Rachel Kushner's "Telex From Cuba" is an excellent first novel, probably the best one I have read this year. The novel creates a vivid view of pre-Castro Cuba--a country full of life, color, and dark secrets. Despite the description on the book flap, "Telex" is really an ensemble tale, covering the six years before Castro's Revolution in Cuba through the eyes of a group of Americans that are in Cuba working for American companies. The novel's storytellers are mostly women and children, whose collective naivety of the strings holding up their comfortable lives in a tropical paradise brings an interesting perspective to the story. As the story progresses all of the characters become more aware of the oppressive conditions that make their lives possible, and of the rebel cause that exists beyond their picturesque doorstep. Although the novel jumps around a lot between characters and their distinctive narrative voices, it does not feel choppy. Kushner does an excellent job of timing the increasing awareness of her characters along with the progression of the rebellion so that both crescendo at the same time, creating an excellent pace and intensity in the novel. Even though as the reader you know how the revolution and the story will ultimately end, Kushner's narrative style keeps you engaged throughout. I would recommend this book to anyone looking for a compelling read, or anyone with an interest in Castro's Revolution or Cuban history. The book certainly made me more interested in several of its central subjects--the United Fruit Company, Castro's Revolution, US Government involvement in Cuba--and gave me a new perspective on the consequences of Cold War politics and American Imperialism.
About This Item
The debut novel by New York Times bestselling author Rachel Kushner, called “shimmering” (The New Yorker), “multilayered and absorbing” (The New York Times Book Review), and “gorgeously written” (Kirkus Reviews).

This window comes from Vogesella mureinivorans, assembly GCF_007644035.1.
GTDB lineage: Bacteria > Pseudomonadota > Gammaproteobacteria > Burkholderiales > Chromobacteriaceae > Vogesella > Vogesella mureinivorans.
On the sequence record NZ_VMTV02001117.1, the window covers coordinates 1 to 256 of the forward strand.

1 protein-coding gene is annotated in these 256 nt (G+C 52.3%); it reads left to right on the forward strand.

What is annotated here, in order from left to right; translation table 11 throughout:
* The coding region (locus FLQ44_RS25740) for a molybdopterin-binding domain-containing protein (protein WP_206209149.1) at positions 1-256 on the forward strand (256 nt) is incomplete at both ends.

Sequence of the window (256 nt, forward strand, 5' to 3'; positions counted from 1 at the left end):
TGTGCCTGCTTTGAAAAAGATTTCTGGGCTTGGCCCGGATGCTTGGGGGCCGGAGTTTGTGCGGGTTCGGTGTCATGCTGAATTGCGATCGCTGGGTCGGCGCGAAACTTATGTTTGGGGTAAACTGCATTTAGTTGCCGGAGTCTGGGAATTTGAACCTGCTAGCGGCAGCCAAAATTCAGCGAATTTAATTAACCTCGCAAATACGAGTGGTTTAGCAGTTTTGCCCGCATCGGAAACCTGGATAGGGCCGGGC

Young Everly Lederer and K.C. Stites come of age in Oriente Province, where the Americans tend their own fiefdom—three hundred thousand acres of United Fruit Company sugarcane that surround their gated enclave. If the rural tropics are a child's dreamworld, Everly and K.C. nevertheless have keen eyes for the indulgences and betrayals of the grown-ups around them—the mordant drinking and illicit loves, the race hierarchies and violence.
In Havana, a thousand kilometers and a world away from the American colony, a cabaret dancer meets a French agitator named Christian de La Mazière, whose seductive demeanor can't mask his shameful past. Together they become enmeshed in the brewing political underground. When Fidel and Raúl Castro lead a revolt from the mountains above the cane plantation, torching the sugar and kidnapping a boat full of "yanqui" revelers, K.C. and Everly begin to discover the brutality that keeps the colony humming. Though their parents remain blissfully untouched by the forces of history, the children hear the whispers of what is to come.
Kushner's first novel is a tour de force, haunting and compelling, with the urgency of a telex from a forgotten time and place.
|Number of Pages|
Telex from Cuba
|Assembled Product Dimensions (L x W x H)|
8.00 x 5.25 x 0.80 Inches
Rachel Kushners Tele...
This book starts stron...
This book starts strong. At times it lost me a little, but it always pulled me back, and the last perhaps 50 pages are particularly good. There are some common threads between this book and Kushner's follow-up, The Flamethrowers (which I LOVE): revolt, sons of the powerful joining a revolt against their own, characters named Giddle and Valerio. There's something about women and disappointing affairs in there, too. For as much as I've pored over The Flamethrowers, it may well be worth it for me to read Telex from Cuba again to draw out more of the significance of those connections, and also to reinforce Telex's themes. Kushner is a good writer, and even in the parts where she lost me a little, I felt compelled to keep going for her words and for the upshot that I knew was coming, and knew would be worth it, and (while not mind-blowing) it was.
Reading her first book...